On December 1, 2015, the National Futures Association (the NFA) issued a notice to members to remind them of certain Commodity Futures Trading Commission (CFTC) regulations that require any person claiming an exemption or exclusion under CFTC Regulation §4.5, §4.13(a)(1), §4.13(a)(2), §4.13(a)(3), §4.13(a)(5) or §4.14(a)(8) from the requirement to register as a commodity pool operator (CPO) or commodity trading advisor (CTA) to annually affirm their notice of exemption or exclusion within 60 days of the calendar year end, which is February 29, 2016 for the current affirmation cycle.

The guidance states that failure by a member to affirm such active exemption or exclusion from CPO or CTA registration by February 29, 2016 will result in the automatic withdrawal of such member's exemption or exclusion on March 1, 2016. Accordingly, by failing to reaffirm in time, a person that would otherwise be exempt or excluded from registration will be subject to the regulations applicable to CPOs or CTAs (regardless of whether the entity remains eligible for the exemption or exclusion) and to possible CFTC enforcement action for noncompliance.

Below, we (1) briefly discuss the procedural matters for making the annual NFA affirmations, (2) provide a more detailed discussion of compliance maters for CPOs and CTAs, and, (3) in conclusion, provide a brief summary of EU regulations applicable to funds and fund advisors.

What is a "Commodity Pool?"

A "commodity pool" refers to any investment trust, syndicate, or similar form of enterprise operated for the purpose of trading commodity interests, including: any future, security futures product, or swap1 (generally includes any agreement, contract or transaction based upon an exchange of payments tied to a notional amount of an asset, index, or rate); authorized commodity option or leverage transaction; or retail forex or commodity transactions as further defined in the Commodity Exchange Act ("CEA")2 .

In general, collective investment vehicles that engage in futures or commodity option transactions (including commodity-based swaps) are considered "commodity pools." Commodity pools include pooled investment funds that invest in multiple types of investment products, as well as funds that invest primarily in securities or other investment products and only secondarily in futures.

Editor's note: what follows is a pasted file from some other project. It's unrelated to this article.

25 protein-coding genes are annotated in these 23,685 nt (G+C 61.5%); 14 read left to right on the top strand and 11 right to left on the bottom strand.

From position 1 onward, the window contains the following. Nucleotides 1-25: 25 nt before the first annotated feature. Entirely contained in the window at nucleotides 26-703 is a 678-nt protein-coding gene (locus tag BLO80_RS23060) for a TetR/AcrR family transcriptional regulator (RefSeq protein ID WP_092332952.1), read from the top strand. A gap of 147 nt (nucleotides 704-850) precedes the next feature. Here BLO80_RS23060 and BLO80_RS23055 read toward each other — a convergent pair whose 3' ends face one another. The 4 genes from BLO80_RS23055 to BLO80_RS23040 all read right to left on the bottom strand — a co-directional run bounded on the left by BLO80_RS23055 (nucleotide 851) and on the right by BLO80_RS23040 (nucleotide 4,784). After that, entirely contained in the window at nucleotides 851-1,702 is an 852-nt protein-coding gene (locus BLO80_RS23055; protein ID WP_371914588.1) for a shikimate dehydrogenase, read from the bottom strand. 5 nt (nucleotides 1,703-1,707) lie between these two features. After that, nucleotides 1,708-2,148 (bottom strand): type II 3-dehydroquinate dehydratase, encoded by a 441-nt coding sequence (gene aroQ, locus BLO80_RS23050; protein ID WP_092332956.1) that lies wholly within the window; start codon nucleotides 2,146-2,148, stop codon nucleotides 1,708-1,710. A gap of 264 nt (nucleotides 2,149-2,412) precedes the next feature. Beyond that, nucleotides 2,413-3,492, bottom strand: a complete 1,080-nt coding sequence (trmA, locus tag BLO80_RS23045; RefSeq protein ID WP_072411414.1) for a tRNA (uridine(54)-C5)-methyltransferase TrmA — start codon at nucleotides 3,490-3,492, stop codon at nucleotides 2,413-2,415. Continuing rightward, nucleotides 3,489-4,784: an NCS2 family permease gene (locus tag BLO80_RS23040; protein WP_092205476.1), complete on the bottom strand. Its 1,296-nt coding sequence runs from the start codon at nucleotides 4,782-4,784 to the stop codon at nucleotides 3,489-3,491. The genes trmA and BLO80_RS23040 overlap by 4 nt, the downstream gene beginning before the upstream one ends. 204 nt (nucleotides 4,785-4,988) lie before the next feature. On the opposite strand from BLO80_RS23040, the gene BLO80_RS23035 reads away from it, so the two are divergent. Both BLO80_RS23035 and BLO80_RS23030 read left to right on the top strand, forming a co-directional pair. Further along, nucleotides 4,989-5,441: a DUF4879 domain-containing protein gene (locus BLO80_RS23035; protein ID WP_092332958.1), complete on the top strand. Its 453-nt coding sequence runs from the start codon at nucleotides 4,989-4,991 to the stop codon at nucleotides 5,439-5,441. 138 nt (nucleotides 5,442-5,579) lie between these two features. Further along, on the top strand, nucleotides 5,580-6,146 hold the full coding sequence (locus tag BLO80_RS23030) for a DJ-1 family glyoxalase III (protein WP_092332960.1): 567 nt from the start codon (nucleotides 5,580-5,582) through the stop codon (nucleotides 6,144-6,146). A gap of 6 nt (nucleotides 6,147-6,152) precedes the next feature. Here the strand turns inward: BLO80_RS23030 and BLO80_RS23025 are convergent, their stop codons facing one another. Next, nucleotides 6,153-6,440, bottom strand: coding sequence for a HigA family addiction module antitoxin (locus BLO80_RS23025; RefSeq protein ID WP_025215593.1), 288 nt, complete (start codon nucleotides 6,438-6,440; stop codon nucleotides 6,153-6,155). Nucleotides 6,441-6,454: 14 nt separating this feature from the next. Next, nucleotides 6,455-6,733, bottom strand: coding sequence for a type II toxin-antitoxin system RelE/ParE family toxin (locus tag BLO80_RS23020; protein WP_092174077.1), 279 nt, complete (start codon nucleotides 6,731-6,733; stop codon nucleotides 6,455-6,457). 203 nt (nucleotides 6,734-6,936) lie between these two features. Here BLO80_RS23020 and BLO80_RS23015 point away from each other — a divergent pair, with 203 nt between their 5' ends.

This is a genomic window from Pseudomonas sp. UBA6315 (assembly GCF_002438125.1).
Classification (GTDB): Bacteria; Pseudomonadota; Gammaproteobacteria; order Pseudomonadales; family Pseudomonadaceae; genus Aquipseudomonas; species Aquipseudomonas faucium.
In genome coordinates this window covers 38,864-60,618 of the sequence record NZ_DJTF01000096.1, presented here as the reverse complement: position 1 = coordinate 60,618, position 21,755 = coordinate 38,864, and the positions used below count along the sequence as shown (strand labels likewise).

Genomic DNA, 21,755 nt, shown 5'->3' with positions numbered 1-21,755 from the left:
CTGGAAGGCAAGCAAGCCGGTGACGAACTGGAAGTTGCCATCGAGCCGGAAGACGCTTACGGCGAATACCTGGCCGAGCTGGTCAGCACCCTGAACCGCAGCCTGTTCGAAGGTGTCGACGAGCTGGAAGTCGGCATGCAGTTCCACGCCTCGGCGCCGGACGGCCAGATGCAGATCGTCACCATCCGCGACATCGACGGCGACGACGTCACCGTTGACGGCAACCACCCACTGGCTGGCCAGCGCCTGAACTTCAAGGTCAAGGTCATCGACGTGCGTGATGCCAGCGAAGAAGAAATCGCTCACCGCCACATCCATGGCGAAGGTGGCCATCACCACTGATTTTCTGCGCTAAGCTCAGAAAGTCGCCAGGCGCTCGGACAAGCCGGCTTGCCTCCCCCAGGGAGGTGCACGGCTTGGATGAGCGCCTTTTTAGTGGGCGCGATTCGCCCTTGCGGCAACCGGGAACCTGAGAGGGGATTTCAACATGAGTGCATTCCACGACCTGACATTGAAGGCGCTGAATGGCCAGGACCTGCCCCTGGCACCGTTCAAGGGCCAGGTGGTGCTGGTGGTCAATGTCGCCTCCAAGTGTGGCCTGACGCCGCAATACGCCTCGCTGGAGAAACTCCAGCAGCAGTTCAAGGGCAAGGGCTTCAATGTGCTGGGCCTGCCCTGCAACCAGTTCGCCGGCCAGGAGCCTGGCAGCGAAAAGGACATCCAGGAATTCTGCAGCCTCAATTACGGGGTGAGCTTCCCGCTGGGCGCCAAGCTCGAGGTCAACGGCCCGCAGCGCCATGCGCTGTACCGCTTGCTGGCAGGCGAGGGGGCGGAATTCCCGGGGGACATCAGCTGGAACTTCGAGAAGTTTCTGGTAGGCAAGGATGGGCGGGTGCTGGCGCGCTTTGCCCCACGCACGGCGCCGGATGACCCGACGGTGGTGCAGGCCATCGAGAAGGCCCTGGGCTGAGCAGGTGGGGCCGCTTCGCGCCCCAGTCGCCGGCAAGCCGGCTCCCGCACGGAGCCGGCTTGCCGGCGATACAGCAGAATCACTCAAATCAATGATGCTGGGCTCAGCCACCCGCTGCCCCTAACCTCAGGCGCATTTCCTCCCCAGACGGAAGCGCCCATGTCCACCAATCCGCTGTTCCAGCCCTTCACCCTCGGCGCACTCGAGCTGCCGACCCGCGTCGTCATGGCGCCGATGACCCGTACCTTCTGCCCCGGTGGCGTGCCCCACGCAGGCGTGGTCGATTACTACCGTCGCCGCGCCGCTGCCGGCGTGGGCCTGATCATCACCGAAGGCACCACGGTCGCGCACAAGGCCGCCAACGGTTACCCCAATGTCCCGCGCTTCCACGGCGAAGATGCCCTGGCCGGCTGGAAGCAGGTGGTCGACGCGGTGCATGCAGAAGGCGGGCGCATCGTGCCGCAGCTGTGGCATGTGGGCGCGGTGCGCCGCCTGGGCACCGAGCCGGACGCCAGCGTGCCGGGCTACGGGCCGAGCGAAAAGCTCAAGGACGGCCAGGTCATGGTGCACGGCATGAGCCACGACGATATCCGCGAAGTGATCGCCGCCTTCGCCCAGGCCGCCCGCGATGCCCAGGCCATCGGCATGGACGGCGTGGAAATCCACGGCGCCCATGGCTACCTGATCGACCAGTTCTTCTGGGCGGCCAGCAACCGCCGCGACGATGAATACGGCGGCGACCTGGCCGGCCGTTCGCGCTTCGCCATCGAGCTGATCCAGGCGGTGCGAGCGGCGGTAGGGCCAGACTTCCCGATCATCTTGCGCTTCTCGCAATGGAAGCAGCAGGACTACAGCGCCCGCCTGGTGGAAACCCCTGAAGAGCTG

A "commodity interest" is any contract for the purchase or sale of a commodity for future delivery, security futures product, any swap as defined under CEA §1a(47) and any CFTC regulations implemented thereunder; agreement, contract or transaction described in CEA §2(c)(2)(C)(i) or 2(c)(2)(D)(i) (i.e., forex transactions); commodity options authorized under CEA § 4c; or leverage transactions authorized under CEA §19, CEA §§1a(11) and (12); CFTC Regulation §1.3(yy).3

Accordingly, a commodity pool by definition would have positions in commodity interests (i.e., if there are no commodity interests, there is no commodity pool). Unlike under the SEC rules, the commodity pool does not register, but if there is a commodity pool, then there must be a commodity pool operator ("CPO") and a commodity trading adviser ("CTA") who must either register or file for an exemption from registration.

Who is a CPO?

A CPO4 is a person engaged in a business that is of the nature of a commodity pool, investment trust, syndicate, or similar form of enterprise, and who, in connection therewith, solicits, accepts, or receives from others, funds, securities, or property, either directly or through capital contributions, the sale of stock or other forms of securities, or otherwise, for the purpose of trading in "commodity interests." The CPO is most often the managing member or general partner of a fund. In a corporate structure (like a Cayman Islands exempted company), the directors are most likely the CPOs unless a delegation of management functions is made to the investment manager. If a commodity pool is identified, it must have either a registered CPO or an exempted CPO. There are several exemptions available to CPOs, as discussed below.